My own teacher’s professional biog has something about him teaching to affect head and heart. I don’t remember the exact words but I do remember the wonder I first felt in his classes, still feel very vividly even a few years on. In my own practice I’m still very much figuring out the power of āsana, the strange alliance between sweaty, twisty movements and the invitation to plunge headlong into the very essence of life. I often feel mentally (as well as physically) turned inside out and upside down by my yoga, and the world strikes me afresh each time I roll up the mat and step out into life. But I’ve still no idea how this happens!
So much for my own practice.
But now that I’m teaching, a whole new dimension to yoga presents itself. What do I want to teach? What’s really important to me? And what do I think is really important about yoga? Could I ever hope to teach people this: how to become more fully alive, how to explore their world anew — starting with a simple forward fold until they find they’ve dived headlong into some new possibility, some space they never thought existed?
Sometimes the teaching challenge seems insurmountable, as I stumble over my words, feeling self-conscious in the role of teacher, unpractised in offering succinct physical cues, and ignorant of basic anatomical actions. And now I find I have this big ambition in my teaching, embarrassingly big. No wonder I don’t feel equal to the job!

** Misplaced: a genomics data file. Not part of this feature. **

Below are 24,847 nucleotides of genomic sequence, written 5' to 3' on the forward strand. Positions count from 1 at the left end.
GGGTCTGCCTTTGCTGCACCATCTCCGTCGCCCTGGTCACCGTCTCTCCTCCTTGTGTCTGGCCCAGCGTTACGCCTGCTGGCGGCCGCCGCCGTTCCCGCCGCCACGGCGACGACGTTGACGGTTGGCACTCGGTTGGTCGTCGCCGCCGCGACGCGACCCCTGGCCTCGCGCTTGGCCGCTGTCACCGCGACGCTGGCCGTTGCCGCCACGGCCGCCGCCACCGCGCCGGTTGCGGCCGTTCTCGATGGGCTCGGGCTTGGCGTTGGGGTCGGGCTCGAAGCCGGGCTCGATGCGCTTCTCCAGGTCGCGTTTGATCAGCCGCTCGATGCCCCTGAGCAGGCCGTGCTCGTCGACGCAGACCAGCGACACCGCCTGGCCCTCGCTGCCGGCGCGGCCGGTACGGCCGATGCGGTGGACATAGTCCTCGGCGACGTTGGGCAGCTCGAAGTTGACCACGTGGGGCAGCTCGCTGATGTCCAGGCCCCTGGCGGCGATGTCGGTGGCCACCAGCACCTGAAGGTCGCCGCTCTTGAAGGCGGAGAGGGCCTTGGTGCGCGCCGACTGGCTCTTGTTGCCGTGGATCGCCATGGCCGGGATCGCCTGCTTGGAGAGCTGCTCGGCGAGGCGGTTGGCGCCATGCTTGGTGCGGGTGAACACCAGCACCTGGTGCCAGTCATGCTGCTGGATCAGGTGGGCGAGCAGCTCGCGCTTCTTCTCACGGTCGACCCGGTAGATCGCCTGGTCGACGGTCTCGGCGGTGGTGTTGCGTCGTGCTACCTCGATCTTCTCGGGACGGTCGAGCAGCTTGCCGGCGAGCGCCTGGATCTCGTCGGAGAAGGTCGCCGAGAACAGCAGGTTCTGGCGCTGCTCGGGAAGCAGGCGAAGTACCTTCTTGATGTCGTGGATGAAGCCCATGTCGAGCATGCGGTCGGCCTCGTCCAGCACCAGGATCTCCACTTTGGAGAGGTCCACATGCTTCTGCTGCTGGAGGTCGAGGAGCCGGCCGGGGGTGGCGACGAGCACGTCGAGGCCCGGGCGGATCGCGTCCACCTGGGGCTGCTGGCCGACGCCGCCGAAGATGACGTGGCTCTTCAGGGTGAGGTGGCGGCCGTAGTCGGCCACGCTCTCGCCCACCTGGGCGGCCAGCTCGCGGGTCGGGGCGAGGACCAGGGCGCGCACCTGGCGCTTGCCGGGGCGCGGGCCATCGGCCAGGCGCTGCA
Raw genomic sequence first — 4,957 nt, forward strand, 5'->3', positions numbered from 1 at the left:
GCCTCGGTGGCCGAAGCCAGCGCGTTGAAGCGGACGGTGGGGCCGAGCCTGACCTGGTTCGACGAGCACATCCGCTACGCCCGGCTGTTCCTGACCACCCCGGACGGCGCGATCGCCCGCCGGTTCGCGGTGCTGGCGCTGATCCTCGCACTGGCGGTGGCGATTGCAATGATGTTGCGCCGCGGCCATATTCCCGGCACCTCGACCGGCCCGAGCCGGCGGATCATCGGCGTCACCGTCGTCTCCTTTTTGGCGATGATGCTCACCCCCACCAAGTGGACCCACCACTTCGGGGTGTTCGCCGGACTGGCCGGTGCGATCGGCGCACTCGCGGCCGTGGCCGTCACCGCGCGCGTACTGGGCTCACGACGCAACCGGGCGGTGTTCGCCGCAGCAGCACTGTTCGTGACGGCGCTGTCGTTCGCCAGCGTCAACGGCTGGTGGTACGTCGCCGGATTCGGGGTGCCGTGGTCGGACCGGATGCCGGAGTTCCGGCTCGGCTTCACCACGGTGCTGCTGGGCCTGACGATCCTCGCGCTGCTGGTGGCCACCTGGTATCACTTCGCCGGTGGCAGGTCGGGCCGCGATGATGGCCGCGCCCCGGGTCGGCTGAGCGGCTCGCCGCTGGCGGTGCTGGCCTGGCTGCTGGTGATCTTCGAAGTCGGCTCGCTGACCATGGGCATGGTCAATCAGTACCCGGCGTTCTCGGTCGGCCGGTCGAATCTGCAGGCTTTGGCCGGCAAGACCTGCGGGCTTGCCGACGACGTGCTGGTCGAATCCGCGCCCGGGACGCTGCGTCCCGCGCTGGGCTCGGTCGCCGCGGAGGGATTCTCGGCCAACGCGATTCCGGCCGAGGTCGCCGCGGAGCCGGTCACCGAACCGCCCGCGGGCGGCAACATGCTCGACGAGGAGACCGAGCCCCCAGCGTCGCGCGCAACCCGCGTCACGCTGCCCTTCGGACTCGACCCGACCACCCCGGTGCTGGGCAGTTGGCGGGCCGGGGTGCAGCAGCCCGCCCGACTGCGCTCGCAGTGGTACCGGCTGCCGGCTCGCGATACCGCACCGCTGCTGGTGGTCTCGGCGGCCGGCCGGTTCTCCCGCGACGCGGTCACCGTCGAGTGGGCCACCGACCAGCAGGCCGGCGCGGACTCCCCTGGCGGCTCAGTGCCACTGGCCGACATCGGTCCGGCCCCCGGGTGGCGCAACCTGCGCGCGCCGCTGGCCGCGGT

And you never really know how stuff is going down in class, whether you’re successful by any conceivable measure. Until this week that is, when I got some personal messages a couple of days later from my two girls, both clearly affected quite deeply by their experiences. And now, despite me desiring to touch their hearts and offer them something more than instructions on executing a passable Tree Pose, I’m left feeling strangely shy that I might have done so even just a little.
So suddenly the place where I am in my practice and where I might support others starts to take shape, there begins to be a relationship between my yoga and their yoga, that goes beyond which āsanas I feel competent to instruct. On my own mat I practise over and over to be the observer of whatever arises, to maintain equilibrium and balance, to see the guru in all shapes and emotions, especially the difficult ones. In teaching I suppose I apply this in the service of others, holding space for them, allowing them to explore as they will. I must trust that if I teach something I believe in, others will find their own meaning there if they want to. And most of the work really will be theirs, I’ll just be creating the space and hopefully offering a little inspiration.
And I realise on a different level the importance of one’s own practice and of grounding oneself, finding one’s own steadiness before reaching out to others. I learn this too from my own āsana practice: if I stop to think I freeze, but if I just keep moving everything is always OK.
So on to teaching class again next week. And I’ll just do my best, whatever that means. Non-attachment to outcomes, right?